Dear Will, Jason, Lindsay, and Ann,
I’m tempted to suggest, instead of the traditional Music Club back and forth, that we fire up a webcam, record a group rendition of “Call Me Maybe,” and call it a day. You know: 10 hands, one guitar. Wailing sax solo. Copious horse-dancing. Kazoo.
I’m almost serious. In 2012, more than ever, music seemed inseparable from moving pictures, from the strobe-lit flow of images that pour through our computers and smartphones. I’m struck by how many of the big musical moments of ‘12 were televisual, from Frank Ocean’s stirring debut on Late Night with Jimmy Fallon to M.I.A.’s jaw-dropping “Bad Girls” video to the year’s most important performance, Pussy Riot’s “punk prayer” protest at Moscow’s Cathedral of Christ the Saviour—a Situationist détournement staged for streaming video.
It wasn’t just the music itself. Increasingly, our pop music (pardon the expression) discourse is conducted on YouTube: a conversation between artists and audiences, unfolding in binary code. The chief example from 2012 is Carly Rae Jepsen’s hit, an adorable little pop song that turned out to be awfully big—sturdy enough to stand up to countless tributes and cover versions, capacious enough to hold a wide world’s worth of meanings, including the homoerotic ones that Ann zeroed-in on in a great piece. And, of course, there was “Gangnam Style”—the freakiest freak hit in history; a novelty song send-up of South Korean yuppies that seduced everyone: Indonesian flash mobbers, Naval Academy midshipmen, Hasidic wedding revelers, MC Hammer; a testament to pop’s dissolving borders and crumbling fourth walls.
Speaking of the fourth wall: The savviest music essay that I encountered in 2012 wasn’t written by one of our critic colleagues. It came from everybody’s favorite Australo-Belgian pop star, Gotye. I’m talking about “Somebodies: A YouTube Orchestra,” Gotye’s video remix of his breakthrough hit, collaged together from the unnumbered bedroom covers that made the song a sensation in the first place. Gotye’s stunt reminded me of an argument I first heard from the academic Karl Hagstrom Miller: In the 21st century, we have circumnavigated back to the late 19th, when pop was a participatory sport, and the amateur was the star. As in 1890, the real musical action these days is taking place at home. And the laptop camera is the new parlor room piano.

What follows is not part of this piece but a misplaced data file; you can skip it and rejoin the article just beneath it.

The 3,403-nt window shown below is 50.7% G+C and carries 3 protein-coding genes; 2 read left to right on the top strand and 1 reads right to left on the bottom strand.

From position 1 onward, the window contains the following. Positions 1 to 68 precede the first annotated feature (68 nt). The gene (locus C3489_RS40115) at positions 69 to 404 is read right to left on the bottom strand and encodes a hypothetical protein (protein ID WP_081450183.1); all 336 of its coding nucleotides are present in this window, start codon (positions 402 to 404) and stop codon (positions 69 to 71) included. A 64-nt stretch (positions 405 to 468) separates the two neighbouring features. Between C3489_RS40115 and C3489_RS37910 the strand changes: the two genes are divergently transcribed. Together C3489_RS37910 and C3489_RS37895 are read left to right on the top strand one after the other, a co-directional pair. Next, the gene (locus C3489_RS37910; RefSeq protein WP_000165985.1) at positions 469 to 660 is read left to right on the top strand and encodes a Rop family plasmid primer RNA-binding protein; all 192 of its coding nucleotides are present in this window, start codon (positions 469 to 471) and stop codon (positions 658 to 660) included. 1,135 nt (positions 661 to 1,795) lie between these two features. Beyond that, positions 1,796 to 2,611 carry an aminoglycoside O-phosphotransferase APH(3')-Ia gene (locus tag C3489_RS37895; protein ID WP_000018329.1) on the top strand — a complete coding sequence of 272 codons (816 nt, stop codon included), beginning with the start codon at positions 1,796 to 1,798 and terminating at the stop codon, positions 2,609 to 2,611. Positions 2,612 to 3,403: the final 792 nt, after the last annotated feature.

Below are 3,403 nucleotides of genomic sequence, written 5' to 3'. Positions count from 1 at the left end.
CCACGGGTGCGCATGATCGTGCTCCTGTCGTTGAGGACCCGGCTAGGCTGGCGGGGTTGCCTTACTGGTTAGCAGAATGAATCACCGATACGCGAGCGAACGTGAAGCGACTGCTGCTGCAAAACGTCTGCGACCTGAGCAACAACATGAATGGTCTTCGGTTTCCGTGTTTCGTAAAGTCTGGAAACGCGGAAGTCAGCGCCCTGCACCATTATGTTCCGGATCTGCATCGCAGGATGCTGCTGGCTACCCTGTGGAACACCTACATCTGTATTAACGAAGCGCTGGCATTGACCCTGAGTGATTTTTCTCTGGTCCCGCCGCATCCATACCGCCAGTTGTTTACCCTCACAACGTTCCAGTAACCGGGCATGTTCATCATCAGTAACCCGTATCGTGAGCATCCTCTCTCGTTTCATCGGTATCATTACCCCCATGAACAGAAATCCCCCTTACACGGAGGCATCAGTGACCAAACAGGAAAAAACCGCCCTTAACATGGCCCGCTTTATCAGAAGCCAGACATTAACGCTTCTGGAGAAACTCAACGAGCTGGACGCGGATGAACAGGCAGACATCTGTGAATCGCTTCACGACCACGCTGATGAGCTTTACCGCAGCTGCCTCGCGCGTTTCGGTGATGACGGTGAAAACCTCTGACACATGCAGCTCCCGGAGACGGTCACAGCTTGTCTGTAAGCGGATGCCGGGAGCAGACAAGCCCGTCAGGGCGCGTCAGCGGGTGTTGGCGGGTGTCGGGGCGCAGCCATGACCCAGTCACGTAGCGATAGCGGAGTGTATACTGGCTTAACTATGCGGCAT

Now, this video-centric view may well be a warped one. I’m 43-year-old guy with an 8-year-old kid; I don’t get out much anymore, and when I do, it’s usually to eat something locally sourced and pan-seared. Today, more than any time in the rock era, musicians are making their living by playing music live; if you went to a Springsteen concert this year, or experienced the sweaty communal bliss of a dance club, you might have a different perspective on things than I do. And yet: While I didn’t make it to Jay-Z’s Barclays Center concerts this fall, I sat in my living room a couple of miles away and watched a livestream on Jay’s Life+Times website. Do you know what I saw? I squinted at my laptop and watched thousands of people holding their cellphones aloft to film Jay-Z. They weren’t filming the rapper himself, mind you—they were filming his gigantic video doppelganger, flickering on the Jumbotron above the Barclays Center stage. Screens facing screens facing screens: a clusterfuck of opposing mirrors that would baffle the imagination of Borges.
All of which adds to the unsettling feeling that records, while not quite beside the point, are definitely not the point—and may not even be a good starting point for a state-of-the-music discussion in 2012. Which in turn makes the annual agony of compiling best-of lists more agonizing, more absurd. Nevertheless, here are my top albums and songs: